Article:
The County Dilemma

eyeballSomebody made a comment to me last week that we need more municipal broadband. I certainly agree with the sentiment, but I’ve recently been working with a lot of rural counties and what I’ve found is that bringing broadband to rural places is a lot harder than it sounds.

In the last year I have analyzed in detail a number of different rural counties. Engineers took a hard look at the cost of bringing broadband to each of these counties and I also created extensive financial models trying to find a way to pay for the broadband solution.

One unsurprising result of these studies is that it’s exceedingly hard to find and fund permanent broadband solution in rural places. A few of the counties I studied were in the Midwest where the soil is deep and soft and where buried fiber is as cheap as, or sometimes even cheaper than getting onto poles. But even with the lowest possible construction costs it can be hard to justify building rural fiber. And most of the country has higher construction costs than in rural Iowa or Minnesota.

I’ve also looked at places where the soil is rocky and hard and expensive to bury fiber. But some of these places also have a big mess on poles, making it a challenge to hang fiber. There are many rural pole networks that consist of short poles that need a lot of work or even replacement to add fiber. And as I have covered in several blogs, there are often major practical issues with getting access to poles even where it makes sense to do so.

But the number one issue with building rural fiber is getting financing. As it turns out, many rural counties have an exceedingly hard time contributing much financing towards a broadband network.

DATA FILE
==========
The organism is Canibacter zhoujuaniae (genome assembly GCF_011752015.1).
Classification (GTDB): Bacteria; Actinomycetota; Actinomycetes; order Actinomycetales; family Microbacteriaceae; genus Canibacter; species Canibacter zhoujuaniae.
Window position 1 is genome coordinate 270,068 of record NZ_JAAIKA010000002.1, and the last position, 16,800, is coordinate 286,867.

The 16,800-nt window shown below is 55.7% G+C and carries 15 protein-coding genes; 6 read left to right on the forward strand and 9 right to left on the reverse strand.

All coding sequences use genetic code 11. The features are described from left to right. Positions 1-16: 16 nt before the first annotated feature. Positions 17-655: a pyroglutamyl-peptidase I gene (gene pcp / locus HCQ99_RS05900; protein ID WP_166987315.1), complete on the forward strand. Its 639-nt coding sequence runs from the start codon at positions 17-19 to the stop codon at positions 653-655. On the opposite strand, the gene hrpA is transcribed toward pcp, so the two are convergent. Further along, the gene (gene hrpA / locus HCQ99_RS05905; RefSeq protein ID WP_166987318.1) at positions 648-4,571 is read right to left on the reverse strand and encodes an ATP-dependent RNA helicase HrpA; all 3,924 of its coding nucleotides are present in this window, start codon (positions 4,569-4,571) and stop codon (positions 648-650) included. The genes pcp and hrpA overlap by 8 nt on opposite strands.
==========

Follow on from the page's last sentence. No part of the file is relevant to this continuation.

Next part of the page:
Citizens who want fiber often say that local governments ought to just suck it up and borrow the bonds needed to build fiber. But that sentiment is naïve. Rural counties generally don’t have the borrowing capacity to fully fund a fiber network. I’ve looked at counties recently where the cost of building just the fiber and electronics (which ignores operating losses and the cost of financing) ranged from $20 million to over $100 million. Numbers that large are beyond the ability of most rural counties to finance, even if they have the political will.

Rural counties as a whole don’t have a lot of discretionary money. By that, I mean that the revenues they are able to collect are generally almost entirely needed for the services they are required to provide by law. Counties have a long list of responsibilities. They generally have to maintain extensive road systems and bridges. They generally have to fund a police and jail system. They have to provide a healthcare systems of some sort. Many of them have to provide water and sewer systems to at least some of their constituents. And they have to take care of the daily issues of removing snow, repairing potholes, and all of those things that local governments do for citizens.

Counties everywhere have similar sources of funding. For instance, they collect property taxes, but some significant portion of those taxes is usually earmarked for specific purposes like the school systems. Counties also generally share in the sales taxes collected anywhere in the county, but in rural counties this is a much smaller revenue source than for more urban places. Counties also typically get a significant amount of their funding from the state or federal government, but these funds are usually earmarked for specific purposes as well. And most rural counties don’t collect a lot of taxes from businesses, which are a significant funding source for cities and towns.

I’ve talked to the bond advisors in many rural counties about the possibility of financing fiber. What I’ve generally found is that even if most counties borrow up their credit limit they can’t raise nearly enough to pay for a broadband network. And so many county governments, as much as they might want to find a broadband solution, are not themselves able to contribute much towards paying for the solution. So in many counties, municipal funding is not ever going to be possible, meaning that broadband networks need to funded in some other way.